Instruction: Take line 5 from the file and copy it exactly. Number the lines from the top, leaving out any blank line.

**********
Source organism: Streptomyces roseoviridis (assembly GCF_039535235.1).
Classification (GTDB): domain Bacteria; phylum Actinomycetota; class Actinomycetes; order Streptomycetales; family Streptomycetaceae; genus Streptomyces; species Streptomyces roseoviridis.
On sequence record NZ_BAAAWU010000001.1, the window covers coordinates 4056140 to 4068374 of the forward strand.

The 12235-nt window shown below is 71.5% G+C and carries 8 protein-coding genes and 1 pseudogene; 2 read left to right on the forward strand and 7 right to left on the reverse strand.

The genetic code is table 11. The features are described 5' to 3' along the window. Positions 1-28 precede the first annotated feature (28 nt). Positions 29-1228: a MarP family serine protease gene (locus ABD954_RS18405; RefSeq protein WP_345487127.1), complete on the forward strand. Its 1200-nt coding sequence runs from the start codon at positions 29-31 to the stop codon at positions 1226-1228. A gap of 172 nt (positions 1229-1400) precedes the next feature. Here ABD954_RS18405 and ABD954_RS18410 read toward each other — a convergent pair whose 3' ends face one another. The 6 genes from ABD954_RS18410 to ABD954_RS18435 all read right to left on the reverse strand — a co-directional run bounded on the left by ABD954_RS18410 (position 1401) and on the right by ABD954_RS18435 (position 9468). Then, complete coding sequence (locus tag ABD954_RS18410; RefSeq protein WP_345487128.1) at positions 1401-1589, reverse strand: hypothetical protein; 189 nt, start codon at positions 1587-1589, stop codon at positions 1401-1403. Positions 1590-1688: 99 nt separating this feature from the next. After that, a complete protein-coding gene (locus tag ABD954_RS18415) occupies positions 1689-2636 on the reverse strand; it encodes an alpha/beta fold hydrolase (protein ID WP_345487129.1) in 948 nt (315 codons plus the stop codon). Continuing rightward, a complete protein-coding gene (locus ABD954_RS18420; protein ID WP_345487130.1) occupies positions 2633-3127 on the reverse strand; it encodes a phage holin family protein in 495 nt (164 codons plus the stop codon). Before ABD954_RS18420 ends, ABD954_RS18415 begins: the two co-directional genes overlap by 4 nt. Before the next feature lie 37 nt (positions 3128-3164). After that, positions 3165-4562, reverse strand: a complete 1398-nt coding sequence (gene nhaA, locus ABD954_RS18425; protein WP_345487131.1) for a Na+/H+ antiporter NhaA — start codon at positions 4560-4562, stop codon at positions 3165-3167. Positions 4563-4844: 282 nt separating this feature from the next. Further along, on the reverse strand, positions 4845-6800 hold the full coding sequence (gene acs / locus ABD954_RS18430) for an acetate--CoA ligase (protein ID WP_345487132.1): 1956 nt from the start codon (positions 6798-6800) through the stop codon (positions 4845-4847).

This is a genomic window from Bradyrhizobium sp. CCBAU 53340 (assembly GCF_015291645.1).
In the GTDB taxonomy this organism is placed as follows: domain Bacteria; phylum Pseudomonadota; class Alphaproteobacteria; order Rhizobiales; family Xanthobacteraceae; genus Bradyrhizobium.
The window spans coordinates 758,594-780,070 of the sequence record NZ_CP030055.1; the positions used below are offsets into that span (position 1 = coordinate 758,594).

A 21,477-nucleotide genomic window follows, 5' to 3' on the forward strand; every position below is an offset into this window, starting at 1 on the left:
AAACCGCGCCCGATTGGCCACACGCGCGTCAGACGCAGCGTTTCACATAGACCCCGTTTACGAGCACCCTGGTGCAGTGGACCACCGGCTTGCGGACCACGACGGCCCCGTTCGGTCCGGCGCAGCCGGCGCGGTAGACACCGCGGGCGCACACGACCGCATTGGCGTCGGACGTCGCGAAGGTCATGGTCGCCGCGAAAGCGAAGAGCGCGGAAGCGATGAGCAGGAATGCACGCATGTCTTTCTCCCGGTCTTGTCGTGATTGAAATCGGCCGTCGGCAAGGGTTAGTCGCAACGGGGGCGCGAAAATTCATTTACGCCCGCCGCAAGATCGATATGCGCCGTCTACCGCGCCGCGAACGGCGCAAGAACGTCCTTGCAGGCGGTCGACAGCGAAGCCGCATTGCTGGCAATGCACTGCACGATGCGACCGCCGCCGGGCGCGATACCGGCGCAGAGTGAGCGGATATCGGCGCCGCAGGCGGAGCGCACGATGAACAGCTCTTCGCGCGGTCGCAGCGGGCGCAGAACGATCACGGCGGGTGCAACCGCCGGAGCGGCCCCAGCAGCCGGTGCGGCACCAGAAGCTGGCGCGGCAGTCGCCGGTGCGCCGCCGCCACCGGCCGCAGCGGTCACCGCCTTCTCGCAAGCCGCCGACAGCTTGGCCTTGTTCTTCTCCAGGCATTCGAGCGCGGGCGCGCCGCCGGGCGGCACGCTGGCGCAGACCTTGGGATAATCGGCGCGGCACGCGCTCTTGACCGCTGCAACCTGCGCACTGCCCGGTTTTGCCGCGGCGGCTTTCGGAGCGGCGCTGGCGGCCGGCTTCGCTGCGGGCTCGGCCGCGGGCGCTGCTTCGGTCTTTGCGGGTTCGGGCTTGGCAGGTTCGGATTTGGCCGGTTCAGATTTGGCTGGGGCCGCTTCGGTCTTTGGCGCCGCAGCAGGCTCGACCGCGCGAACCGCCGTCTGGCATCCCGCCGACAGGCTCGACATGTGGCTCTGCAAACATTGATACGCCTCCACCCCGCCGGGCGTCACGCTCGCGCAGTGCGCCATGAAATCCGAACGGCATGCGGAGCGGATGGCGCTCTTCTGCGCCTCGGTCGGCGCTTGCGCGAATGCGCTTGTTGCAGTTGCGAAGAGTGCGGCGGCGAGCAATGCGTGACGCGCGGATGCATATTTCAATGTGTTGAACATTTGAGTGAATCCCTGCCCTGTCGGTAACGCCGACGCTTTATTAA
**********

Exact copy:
The genetic code is table 11. The features are described 5' to 3' along the window. Positions 1-28 precede the first annotated feature (28 nt). Positions 29-1228: a MarP family serine protease gene (locus ABD954_RS18405; RefSeq protein WP_345487127.1), complete on the forward strand. Its 1200-nt coding sequence runs from the start codon at positions 29-31 to the stop codon at positions 1226-1228. A gap of 172 nt (positions 1229-1400) precedes the next feature. Here ABD954_RS18405 and ABD954_RS18410 read toward each other — a convergent pair whose 3' ends face one another. The 6 genes from ABD954_RS18410 to ABD954_RS18435 all read right to left on the reverse strand — a co-directional run bounded on the left by ABD954_RS18410 (position 1401) and on the right by ABD954_RS18435 (position 9468). Then, complete coding sequence (locus tag ABD954_RS18410; RefSeq protein WP_345487128.1) at positions 1401-1589, reverse strand: hypothetical protein; 189 nt, start codon at positions 1587-1589, stop codon at positions 1401-1403. Positions 1590-1688: 99 nt separating this feature from the next. After that, a complete protein-coding gene (locus tag ABD954_RS18415) occupies positions 1689-2636 on the reverse strand; it encodes an alpha/beta fold hydrolase (protein ID WP_345487129.1) in 948 nt (315 codons plus the stop codon). Continuing rightward, a complete protein-coding gene (locus ABD954_RS18420; protein ID WP_345487130.1) occupies positions 2633-3127 on the reverse strand; it encodes a phage holin family protein in 495 nt (164 codons plus the stop codon). Before ABD954_RS18420 ends, ABD954_RS18415 begins: the two co-directional genes overlap by 4 nt. Before the next feature lie 37 nt (positions 3128-3164). After that, positions 3165-4562, reverse strand: a complete 1398-nt coding sequence (gene nhaA, locus ABD954_RS18425; protein WP_345487131.1) for a Na+/H+ antiporter NhaA — start codon at positions 4560-4562, stop codon at positions 3165-3167. Positions 4563-4844: 282 nt separating this feature from the next. Further along, on the reverse strand, positions 4845-6800 hold the full coding sequence (gene acs / locus ABD954_RS18430) for an acetate--CoA ligase (protein ID WP_345487132.1): 1956 nt from the start codon (positions 6798-6800) through the stop codon (positions 4845-4847).